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LOFAR Overview

  • Michiel A. Brentjens
  • Jan David Mol
Chapter
Part of the Astrophysics and Space Science Library book series (ASSL, volume 426)

Abstract

LOFAR is the world’s largest radio telescope by many measures. It combines signals from phased array antenna stations instead of large parabolic dishes. Signals are digitized at a very early stage, making it a software-heavy facility. The signals recorded by the LOFAR stations are sent to the central processing facility at the University of Groningen’s supercomputer centre. The digital back end, named Cobalt, either correlates these data or creates tied-array beams, and stores them on the CEP4 storage cluster for further processing. After that, data are stored at a long term archive, from which users may download them. This lecture introduces LOFAR’s architecture and antenna types, provides a detailed overview of the Cobalt digital back end, and discusses phased array beams to a level that should be sufficient to understand the data reduction procedures discussed elsewhere in this book.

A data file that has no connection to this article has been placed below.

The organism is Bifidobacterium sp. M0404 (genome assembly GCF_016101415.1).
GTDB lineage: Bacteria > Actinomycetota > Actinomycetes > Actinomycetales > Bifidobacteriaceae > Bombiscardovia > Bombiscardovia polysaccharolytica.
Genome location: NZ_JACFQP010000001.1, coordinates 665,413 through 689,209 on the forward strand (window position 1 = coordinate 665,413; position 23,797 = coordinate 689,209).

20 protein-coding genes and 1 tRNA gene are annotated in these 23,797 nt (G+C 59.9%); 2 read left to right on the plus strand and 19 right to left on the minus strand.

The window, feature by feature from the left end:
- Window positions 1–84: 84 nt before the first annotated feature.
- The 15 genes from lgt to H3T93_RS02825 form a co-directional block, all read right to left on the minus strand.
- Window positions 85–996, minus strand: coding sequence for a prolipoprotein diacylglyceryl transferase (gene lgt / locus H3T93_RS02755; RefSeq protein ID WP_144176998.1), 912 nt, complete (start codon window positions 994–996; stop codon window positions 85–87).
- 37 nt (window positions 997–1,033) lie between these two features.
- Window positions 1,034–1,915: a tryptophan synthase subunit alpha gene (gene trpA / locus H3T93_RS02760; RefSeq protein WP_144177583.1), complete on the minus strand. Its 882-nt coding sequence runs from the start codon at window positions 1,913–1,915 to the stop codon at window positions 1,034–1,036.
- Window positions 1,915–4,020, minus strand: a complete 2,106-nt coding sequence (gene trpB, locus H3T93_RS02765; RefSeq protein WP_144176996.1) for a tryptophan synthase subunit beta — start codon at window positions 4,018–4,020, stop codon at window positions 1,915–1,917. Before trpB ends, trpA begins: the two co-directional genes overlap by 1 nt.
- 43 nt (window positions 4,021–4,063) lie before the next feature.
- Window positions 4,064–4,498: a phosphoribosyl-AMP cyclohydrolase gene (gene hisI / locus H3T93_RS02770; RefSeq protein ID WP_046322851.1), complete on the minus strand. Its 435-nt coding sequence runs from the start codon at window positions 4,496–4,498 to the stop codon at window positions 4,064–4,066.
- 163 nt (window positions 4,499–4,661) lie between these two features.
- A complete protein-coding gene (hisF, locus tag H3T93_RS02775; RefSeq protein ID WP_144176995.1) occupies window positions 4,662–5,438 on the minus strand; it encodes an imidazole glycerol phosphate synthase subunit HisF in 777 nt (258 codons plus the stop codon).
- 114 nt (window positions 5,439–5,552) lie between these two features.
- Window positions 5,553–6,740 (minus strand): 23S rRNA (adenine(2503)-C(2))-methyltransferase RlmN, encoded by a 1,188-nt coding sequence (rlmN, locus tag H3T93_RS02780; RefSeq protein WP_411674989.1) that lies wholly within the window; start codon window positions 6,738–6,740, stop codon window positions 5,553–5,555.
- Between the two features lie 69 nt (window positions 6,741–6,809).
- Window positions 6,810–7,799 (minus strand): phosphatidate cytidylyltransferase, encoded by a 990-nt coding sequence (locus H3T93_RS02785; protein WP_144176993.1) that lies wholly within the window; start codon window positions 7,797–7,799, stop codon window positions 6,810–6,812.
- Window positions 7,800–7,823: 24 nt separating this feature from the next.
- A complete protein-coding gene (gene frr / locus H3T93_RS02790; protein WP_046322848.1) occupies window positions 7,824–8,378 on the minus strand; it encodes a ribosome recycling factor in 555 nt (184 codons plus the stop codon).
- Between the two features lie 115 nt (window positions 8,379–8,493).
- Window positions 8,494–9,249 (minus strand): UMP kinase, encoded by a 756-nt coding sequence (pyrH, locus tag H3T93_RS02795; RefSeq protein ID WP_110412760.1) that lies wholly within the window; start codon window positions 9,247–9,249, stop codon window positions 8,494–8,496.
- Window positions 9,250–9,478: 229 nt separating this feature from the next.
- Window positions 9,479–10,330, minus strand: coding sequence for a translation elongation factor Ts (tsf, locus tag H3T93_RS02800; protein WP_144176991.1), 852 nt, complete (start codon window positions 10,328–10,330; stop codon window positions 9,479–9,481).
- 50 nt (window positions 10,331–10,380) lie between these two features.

References

  1. Chris Broekema, P., Jan David Mol, J., Nijboer, R., van Amesfoort, A.S., Brentjens, M.A., Marcel Loose, G., Klijn, W.F.A., Romein, J.W.: Cobalt: a GPU-based correlator and beamformer for LOFAR. Astron. Comput. 23, 180–192 (2018)ADSCrossRefGoogle Scholar
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  3. Kondratiev, V., LOFAR Pulsar Working Group: In: van Leeuwen, J. (ed.) IAU Symposium, vol. 291, pp. 317–320 (2013)Google Scholar
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  5. van Haarlem, M.P., Wise, M.W., Gunst, A.W., et al.: Astron. Astrophys. 556, A2 (2013)CrossRefGoogle Scholar

Copyright information

© Springer International Publishing AG, part of Springer Nature 2018

Authors and Affiliations

  1. 1.ASTRONDwingelooThe Netherlands

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